Best way to check multiple Boolean values?

In your program you need to check which button out of a couple of buttons, say, on a joystick, is currently pressed. Depending on which one it is you return a different value. So basically checking which of the multiple boolean values is true. What are some ways to do this, specifically in LabVIEW?

There’s always the old “check one, if false, check the next, repeat.” (a whole bunch of if…else statements in C). But in LabVIEW this means putting a lot of Case structures within themselves, which is a major pain especially if there are a lot of values/buttons to check.

Is there maybe a way to put all the button values into an array, search for a true or 1, and return which index it was? I don’t think there’s a “search array” VI.

In C++ you could do


if (joystick.GetRawButton(1) && joystick.GetRawButton(2)) {

}

Valid boolean operators are || (or) and && (and). I’m not sure how LabVIEW processes these but I’m sure there’s a boolean conditional in LabView.

I’m struggling to understand a situation where you have that many mutually exclusive buttons.

For instance - we have a button to reverse our front roller, that leads to a case statement that sets the motor speed. We have another case statement that fires the release on the catch.

The two have nothing to do with eachother, and the system works just fine if both are pressed or not pressed at the same time.

What is your situation, more specifically, where you have a bunch of buttons that affect eachother if they are pushed? (That is, if you can tell us without giving away your robot design). I’ve having trouble defining your problem statement in my head.

Put all of your boolean values in an array, then use the “Boolean Array to number” vi. This converts it from binary into a number. Wire that into a single case structure and create cases for the different values. For instance, “off off on” would be “1” and “off on off” would be “2”.

I think Luke already suggested an excellent way to do this, but to answer your question–yes you can do as you suggest and use Build Array to make an array of Booleans and then use Search 1D Array to search for a True (or False) value in the Boolean array. Both of these functions are found in the LabVIEW Array palette.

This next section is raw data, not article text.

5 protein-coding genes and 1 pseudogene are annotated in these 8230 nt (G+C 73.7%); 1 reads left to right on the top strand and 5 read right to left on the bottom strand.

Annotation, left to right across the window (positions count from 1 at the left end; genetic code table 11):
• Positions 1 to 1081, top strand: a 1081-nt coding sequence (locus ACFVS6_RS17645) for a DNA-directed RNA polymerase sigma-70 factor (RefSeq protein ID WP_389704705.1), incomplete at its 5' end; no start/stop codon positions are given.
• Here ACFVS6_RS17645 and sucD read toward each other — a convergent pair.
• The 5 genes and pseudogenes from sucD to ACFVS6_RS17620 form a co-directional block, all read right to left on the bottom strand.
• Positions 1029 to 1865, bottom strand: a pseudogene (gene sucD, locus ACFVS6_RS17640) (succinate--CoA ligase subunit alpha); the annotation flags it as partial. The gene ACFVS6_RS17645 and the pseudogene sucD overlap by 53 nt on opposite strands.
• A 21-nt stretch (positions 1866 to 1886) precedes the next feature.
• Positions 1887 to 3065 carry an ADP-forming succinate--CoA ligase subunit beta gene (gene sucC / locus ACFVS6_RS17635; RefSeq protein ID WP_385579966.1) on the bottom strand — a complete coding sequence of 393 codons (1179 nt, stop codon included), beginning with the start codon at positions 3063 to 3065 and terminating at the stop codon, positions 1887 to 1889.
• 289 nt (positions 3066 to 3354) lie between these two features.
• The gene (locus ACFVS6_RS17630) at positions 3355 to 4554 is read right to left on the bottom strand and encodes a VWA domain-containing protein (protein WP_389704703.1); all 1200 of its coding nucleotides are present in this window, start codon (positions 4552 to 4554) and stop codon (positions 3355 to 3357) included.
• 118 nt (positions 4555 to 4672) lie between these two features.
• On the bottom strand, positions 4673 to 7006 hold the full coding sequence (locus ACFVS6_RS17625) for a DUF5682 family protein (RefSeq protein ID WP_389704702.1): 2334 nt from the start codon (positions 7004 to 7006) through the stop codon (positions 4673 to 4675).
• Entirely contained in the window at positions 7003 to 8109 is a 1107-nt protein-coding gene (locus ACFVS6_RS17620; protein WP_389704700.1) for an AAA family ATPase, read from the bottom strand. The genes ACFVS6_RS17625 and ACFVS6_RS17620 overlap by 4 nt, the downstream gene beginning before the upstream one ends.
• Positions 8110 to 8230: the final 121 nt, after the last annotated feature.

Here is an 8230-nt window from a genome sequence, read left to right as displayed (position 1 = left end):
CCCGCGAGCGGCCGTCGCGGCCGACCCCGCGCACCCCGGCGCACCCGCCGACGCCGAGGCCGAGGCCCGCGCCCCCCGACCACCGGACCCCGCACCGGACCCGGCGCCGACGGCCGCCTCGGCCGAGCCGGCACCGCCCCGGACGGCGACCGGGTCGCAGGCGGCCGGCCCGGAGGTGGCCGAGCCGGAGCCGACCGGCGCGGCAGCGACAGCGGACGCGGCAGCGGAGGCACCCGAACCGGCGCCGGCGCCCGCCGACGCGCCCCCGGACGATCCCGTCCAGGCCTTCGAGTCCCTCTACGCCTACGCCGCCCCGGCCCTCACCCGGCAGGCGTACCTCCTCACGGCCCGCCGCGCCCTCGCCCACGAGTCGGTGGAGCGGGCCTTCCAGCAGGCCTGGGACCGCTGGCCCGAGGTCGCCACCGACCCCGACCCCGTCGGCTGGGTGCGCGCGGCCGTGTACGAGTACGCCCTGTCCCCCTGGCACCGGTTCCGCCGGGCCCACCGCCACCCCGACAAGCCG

Just to add a bit more to the excellent suggestions. If you have say six buttons, it is sometimes useful to see how many are on, or to see if one of the first two, one of the second two, and one of the last two are on.

For searching how many are on, another trick is to send the Boolean array to the Boolean to (0,1) conversion function. This will give you an array of integers with a 0 for falses and a 1 for trues. Then you can do things like Sum in the numeric palette to answer how many Booleans were true in the array.

To check for combinations, you can use Boolean operations directly on arrays, and sometimes that is nice. For example to And your buttons with a mask to see if specific ones are on. If you fine the arrays of Booleans difficult to read off, some people prefer to cast them to numbers and then do Boolean operations on the integers, for example MyInt AND Mask. In other words, the Boolean operations work on integers as well as Booleans.

Finally, to make the most self documenting code, it is often better to build clusters of the Booleans, or to convert the array to a cluster. The cluster allows you to name the individual Booleans, and of course you can use Boolean operations on the clusters too. So MyBooleanCluster AND Mask gives a very readable bit of code. It is often then useful afterwards to do quick conversions to integers to compare with 0 or to convert to array to search, etc. If you want to spend the time to make a typedef cluster of your Boolean cluster, you can make very readable code and cut out lots of logic debugging.

Greg McKaskle

Thanks for the great replies! Now that I know that there is a “search array” VI, I think I like that idea best. But Greg Mckaskle gave some good points too.

One poster asked about my scenario more specifically. I tried to keep it general because this could be used for multiple instances, and I didn’t just want help on my specific problem. But I can see how it could be confusing. So let me give an example, my current scenario. We have a ball kicker on our robot this year. We plan to program it to kick with various speeds depending on which “fire” button the operator pushes. So at one point in the programming we need to sense which button is pressed, if one is pressed at all. That’s where I’m coming from.